Government Debt Relief Programs

While the government cannot step in and remove your debts, there are some debt relief programs designed to protect you from undue harm at the hands of your lenders. These programs offer a few key forms of help. First, they can protect you from predatory lenders. Second, they can offer assistance if you have federal debts. Finally, these programs can protect you from further harm by giving you an option to close your debts permanently.

Mortgage Relief

Mortgage relief from the government is not offered to all debtors equally. Specific relief acts were designed in unique formats in response to the 2007 mortgage crisis to help the neediest homeowners only. The first provision allows for homeowners who took adjustable rate mortgages they can no longer afford due to skyrocketing interest to refinance to a lower rate. This is available through the Federal Housing Administration; it is a penalty-free refinance, not a debt cancellation. Second, the IRS does allow homeowners in foreclosure between 2007 and 2012 to be excused of some tax obligations. This act, the Mortgage Forgiveness Debt Relief Act, applies only to borrowers who lost their asset in foreclosure and were forgiven of a remaining balance on a mortgage even if the asset did not sell at a high enough rate to cover the debt.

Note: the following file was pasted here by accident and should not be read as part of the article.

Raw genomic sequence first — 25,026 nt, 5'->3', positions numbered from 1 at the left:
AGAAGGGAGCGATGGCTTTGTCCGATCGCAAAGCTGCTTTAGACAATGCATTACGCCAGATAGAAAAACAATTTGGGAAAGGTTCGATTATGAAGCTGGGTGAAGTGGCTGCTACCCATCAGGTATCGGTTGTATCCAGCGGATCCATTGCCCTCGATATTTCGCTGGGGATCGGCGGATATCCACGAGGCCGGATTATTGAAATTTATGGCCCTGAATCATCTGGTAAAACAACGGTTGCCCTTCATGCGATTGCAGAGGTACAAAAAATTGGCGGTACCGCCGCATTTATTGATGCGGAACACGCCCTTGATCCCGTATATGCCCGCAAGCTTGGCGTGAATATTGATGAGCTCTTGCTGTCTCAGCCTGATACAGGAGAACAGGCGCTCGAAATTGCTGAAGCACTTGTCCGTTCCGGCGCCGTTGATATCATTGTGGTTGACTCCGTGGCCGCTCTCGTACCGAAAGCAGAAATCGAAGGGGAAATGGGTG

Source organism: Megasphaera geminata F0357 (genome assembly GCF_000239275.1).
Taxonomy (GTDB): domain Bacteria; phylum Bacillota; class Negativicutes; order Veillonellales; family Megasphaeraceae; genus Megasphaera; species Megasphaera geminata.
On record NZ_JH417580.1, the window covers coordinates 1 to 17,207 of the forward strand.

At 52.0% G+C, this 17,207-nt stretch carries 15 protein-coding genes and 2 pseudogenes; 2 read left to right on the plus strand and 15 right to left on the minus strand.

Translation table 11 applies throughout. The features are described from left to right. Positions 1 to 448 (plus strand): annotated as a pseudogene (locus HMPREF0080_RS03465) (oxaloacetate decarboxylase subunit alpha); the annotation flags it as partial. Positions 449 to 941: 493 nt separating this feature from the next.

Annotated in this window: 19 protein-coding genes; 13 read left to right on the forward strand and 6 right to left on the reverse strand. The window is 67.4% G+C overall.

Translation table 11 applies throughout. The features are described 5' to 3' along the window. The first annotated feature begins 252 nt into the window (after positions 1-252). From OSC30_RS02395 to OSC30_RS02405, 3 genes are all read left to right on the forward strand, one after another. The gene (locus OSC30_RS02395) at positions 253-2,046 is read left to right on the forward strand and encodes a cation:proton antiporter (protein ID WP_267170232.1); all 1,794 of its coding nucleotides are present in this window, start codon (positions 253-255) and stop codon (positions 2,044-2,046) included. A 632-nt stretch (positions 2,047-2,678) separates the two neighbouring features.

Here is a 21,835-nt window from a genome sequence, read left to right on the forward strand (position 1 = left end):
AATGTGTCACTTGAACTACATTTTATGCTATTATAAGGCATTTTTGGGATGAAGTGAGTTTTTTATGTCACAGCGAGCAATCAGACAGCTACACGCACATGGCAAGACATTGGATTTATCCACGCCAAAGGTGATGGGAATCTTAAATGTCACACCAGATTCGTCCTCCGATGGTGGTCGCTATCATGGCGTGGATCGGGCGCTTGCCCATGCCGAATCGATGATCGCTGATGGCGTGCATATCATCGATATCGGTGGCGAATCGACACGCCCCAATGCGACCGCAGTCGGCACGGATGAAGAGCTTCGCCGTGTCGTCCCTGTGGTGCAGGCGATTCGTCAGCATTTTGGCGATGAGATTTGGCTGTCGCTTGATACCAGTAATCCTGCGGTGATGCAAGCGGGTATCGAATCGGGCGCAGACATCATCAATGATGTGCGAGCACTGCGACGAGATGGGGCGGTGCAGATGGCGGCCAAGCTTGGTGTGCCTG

Student Debt Forgiveness

If you have a federal student loan, you may be eligible to have your debt forgiven if you choose a career in public service. You may refinance a private loan into a federal loan for the purposes of this program. However, you will have to make debt payments on the loan for 6 years prior to finding relief. Income restrictions apply. The Federal Student Loan Forgiveness program is extended to those in the armed forces, low-paying teaching jobs and other public service jobs.

Chapter 13 Bankruptcy

Chapter 13 bankruptcy is one way the government offers protection from undue harm incurred at the hands of your lenders. If you cannot pay your debts at the current schedule without facing foreclosures, defaults and other hardships, you may be eligible for Chapter 13 protection. In this case, you will submit a new payment plan for your debts. A court will determine how much of the debt must legally be paid and then ask your lenders to accept your new terms. If the lenders accept, you will be able to keep the loans alive and start a new payment system.

Chapter 7 Bankruptcy

Sometimes Chapter 13 is not an option because you simply do not have the income to meet the expenses appropriately. In this case, Chapter 7 bankruptcy will be your last line of defense against legal action by your lenders. When you declare Chapter 7, a judge will liquidate your assets in order to pay down a settlement on your outstanding debts. You will not have control over the process, and debts will be paid according to their seniority instead of your preference. However, in the end, you will be freed of remaining debt obligations.

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